New email header attempts to prevent damage of reissued email addresses

Posted by   Virus Bulletin on   Aug 27, 2013

Transactional emails not delivered if the account's owner has changed in the meantime.

When in June, Yahoo announced it would free up inactive user IDs, it received fierce criticism from the security community.

The concern was that many of these user IDs are tied to email addresses that, though dormant, may still be registered as the back-up address to other online accounts. Access to such a Yahoo! account could thus allow someone to take over the original owner's Gmail or Facebook accounts.

Yesterday, Yahoo! started to release some of the recycled user IDs. However, to mitigate the damage, it is accepting a new email header that senders can use to tell Yahoo! when the address was last confirmed.

If, for instance, Faceook sends a password reset to a Yahoo! email address, it includes a Require-Recipient-Valid-Since header, indicating when the address was last confirmed. Yahoo! will only deliver the email if the owner of the address hasn't changed since that time.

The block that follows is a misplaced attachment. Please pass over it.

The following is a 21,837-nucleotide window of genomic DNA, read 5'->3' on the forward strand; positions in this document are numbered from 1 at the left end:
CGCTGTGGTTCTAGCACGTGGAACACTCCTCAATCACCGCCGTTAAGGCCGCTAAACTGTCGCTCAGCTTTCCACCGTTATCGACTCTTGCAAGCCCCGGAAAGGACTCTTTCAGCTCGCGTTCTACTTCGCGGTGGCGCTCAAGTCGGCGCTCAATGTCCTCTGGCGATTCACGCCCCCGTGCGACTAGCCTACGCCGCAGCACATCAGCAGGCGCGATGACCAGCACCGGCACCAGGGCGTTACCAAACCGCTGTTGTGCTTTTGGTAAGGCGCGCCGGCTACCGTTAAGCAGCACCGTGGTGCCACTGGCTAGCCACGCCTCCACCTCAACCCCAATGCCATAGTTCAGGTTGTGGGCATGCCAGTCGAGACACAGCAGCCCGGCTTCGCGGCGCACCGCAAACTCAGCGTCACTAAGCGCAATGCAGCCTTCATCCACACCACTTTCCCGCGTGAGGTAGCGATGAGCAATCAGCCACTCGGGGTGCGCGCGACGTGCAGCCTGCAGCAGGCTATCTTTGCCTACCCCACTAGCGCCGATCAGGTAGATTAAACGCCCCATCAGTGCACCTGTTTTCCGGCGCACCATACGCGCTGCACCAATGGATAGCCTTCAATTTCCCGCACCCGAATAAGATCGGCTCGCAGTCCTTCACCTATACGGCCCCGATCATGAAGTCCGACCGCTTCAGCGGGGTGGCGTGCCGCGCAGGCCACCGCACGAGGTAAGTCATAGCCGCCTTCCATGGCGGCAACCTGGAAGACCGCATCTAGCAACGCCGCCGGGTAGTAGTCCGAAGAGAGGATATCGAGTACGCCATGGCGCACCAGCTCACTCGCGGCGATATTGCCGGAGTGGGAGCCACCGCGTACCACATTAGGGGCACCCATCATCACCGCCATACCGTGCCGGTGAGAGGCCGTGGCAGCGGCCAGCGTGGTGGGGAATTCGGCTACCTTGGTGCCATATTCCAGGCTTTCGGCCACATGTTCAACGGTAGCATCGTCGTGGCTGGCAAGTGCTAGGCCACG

The header is the subject of a draft currently under review at the IETF.

I think this header is a really nice idea. The reissuing of email addresses was a problem before Yahoo! started doing so on a large scale: several ISPs are known to reissue addresses of former customers and in many organisations it is common practice for a new employee to receive email addressed to their predecessor.

I would certainly hope that many senders of transactional email would start using this header. At the same time, I would also hope its use would be constrained to these emails: I don't think it would be desirable if email marketers simply added this header to their emails rather than unsubscribing users whose emails bounce.

However, while I understand Yahoo!'s reasons for freeing up inactive user IDs, I'm still not convinced they've done enough to prevent possible damage. At the very least they should have waited until the draft had been accepted by the IETF and the practice of using the headers had been more widely adopted by senders of transactional email.

From a security point of view, I'd still rather have seen that Yahoo! didn't touch these old user IDs, no matter how dormant they may have been. A better alternative would have been to purchase a new domain name and use this for new customers not happy with the [email protected] address Yahoo! could offer them. But, once widely implemented, this new header could make the problem a lot less serious.

Posted on 27 August 2013 by Martijn Grooten

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